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The SPE Library contains thousands of papers, presentations, journal briefs and recorded webinars from the best minds in the Plastics Industry. Spanning almost two decades, this collection of published research and development work in polymer science and plastics technology is a wealth of knowledge and information for anyone involved in plastics.

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Conference Proceedings
Mixing Study On Different Pineapple Mixer Designs – Simulation Results 1
Wolfgang Roland, March 2019
Mixing is an important elementary step in polymer processing to achieve the required melt quality. In this work three-dimensional simulations were carried out investigating the mixing behavior of polymer melt flow through different pineapple mixers. We compared the mixing of a common pineapple mixer with channels arranged with 𝜃" = 45° and 𝜃' = 135° with two scientifically designed pineapple mixers with both angles 𝜃 less than 90°. The scientifically designed pineapple mixers were originally proposed and have been practiced by Prof. C. Chung. The axial velocity field, pressure consumption and viscous dissipation are evaluated. Further we investigated the distribution of the flow through the different channel directions. Axial distributive mixing is analyzed by means of the residence time distribution and its normalized variance. Cross-channel mixing is investigated by means of the scale-ofsegregation. Our simulations show that the scientifically design pineapple mixers show considerably better mixing than the common pineapple mixer.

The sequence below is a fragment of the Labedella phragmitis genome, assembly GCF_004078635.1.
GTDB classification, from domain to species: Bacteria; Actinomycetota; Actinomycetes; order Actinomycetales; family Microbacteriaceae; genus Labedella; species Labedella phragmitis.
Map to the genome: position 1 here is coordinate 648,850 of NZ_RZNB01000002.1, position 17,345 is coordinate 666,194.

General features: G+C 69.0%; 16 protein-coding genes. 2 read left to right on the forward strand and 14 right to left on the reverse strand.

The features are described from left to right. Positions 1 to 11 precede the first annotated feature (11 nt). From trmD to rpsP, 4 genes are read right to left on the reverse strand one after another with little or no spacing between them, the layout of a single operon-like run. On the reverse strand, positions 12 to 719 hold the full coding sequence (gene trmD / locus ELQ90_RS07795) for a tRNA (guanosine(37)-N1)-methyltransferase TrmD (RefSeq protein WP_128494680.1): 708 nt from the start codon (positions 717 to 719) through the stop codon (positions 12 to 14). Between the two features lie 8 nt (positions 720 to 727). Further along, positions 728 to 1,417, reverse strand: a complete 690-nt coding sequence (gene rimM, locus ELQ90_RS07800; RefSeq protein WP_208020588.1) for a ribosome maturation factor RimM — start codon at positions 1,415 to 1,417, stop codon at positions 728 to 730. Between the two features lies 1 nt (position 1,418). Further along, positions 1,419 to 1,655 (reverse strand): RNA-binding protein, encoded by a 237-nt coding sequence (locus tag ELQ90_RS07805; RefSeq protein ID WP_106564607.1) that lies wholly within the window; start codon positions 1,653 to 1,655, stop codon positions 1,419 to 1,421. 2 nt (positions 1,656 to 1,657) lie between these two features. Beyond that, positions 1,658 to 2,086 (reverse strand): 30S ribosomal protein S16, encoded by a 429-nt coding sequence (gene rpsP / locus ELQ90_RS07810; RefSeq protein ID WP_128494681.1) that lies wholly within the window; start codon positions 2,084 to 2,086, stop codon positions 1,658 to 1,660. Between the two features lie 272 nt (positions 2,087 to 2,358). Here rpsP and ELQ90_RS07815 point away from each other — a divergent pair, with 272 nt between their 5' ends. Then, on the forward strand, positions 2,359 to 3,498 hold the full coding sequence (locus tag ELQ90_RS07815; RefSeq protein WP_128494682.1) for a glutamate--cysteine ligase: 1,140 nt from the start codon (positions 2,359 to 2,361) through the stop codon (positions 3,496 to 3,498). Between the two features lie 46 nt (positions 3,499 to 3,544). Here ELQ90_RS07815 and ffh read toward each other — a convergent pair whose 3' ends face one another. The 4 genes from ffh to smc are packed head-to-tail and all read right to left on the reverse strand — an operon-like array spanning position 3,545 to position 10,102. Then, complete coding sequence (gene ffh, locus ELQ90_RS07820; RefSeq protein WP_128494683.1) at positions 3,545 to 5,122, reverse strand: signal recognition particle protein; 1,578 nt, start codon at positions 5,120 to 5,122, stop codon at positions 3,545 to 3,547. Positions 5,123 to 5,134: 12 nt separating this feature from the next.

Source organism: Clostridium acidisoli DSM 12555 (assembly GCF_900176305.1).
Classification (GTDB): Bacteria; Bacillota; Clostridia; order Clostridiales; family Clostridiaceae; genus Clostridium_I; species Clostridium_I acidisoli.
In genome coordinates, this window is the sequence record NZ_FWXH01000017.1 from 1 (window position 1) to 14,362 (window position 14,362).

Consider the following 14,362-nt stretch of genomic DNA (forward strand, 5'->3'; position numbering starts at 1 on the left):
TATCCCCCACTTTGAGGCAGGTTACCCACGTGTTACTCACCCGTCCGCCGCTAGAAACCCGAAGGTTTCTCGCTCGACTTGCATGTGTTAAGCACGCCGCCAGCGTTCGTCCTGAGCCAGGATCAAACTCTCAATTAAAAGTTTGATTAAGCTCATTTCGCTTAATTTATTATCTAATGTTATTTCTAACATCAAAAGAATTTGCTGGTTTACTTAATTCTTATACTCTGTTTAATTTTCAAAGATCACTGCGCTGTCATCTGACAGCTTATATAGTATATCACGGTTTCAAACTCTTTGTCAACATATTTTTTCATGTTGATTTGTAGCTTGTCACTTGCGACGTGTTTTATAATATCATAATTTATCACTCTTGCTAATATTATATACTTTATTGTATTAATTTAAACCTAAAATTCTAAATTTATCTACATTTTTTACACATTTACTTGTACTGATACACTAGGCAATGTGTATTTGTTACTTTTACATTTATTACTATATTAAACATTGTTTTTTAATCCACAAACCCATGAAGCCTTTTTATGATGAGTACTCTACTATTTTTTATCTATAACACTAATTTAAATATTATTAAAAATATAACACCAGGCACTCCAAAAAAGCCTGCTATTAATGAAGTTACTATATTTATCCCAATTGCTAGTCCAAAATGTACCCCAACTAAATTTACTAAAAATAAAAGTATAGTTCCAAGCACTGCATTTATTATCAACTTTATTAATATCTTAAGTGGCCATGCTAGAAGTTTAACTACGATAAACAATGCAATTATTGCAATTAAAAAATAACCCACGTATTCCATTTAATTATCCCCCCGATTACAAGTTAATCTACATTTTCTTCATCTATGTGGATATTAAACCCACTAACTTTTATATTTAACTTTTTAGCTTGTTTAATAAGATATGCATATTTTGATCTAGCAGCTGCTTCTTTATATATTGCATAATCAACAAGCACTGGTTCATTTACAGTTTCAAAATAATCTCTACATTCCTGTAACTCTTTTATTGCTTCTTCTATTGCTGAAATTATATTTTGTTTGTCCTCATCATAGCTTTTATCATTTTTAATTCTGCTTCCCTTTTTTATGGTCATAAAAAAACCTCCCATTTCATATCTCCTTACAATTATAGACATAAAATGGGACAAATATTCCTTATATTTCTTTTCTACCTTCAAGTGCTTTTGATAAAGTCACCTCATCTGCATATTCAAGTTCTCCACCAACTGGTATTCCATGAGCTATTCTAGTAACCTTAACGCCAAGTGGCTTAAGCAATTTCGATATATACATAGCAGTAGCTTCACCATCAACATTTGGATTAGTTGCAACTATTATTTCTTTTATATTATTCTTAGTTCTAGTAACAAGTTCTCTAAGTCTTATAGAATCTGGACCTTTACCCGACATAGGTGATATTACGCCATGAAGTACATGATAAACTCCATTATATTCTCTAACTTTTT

A Comparison Between Two Ground Tire Rubber Surface Treatments To Produce Compounds Based On Linear Low Density Polyethylene Via Rotational Molding
Denis Rodrigue, March 2019
This work compares the efficiency of two ground tire rubber (GTR) surface treatments: a coupling agent (maleated polyethylene, MAPE) addition via solution treatment and a devulcanization process using a microwave treatment. The treated and untreated GTR particles were dry-blended with linear low density polyethylene (LLDPE) to produce the compounds via rotational molding. In particular, the effect of MAPE and microwave treatments were investigated to modify the physical (density) and mechanical (tension, flexion and impact) properties of the resulting compounds at room temperature. The results showed that both GTR treatments led to limited increase of tensile strength and impact strength, while the tensile modulus, elongation at break, flexural modulus and density were almost unchanged for a fixed GTR content.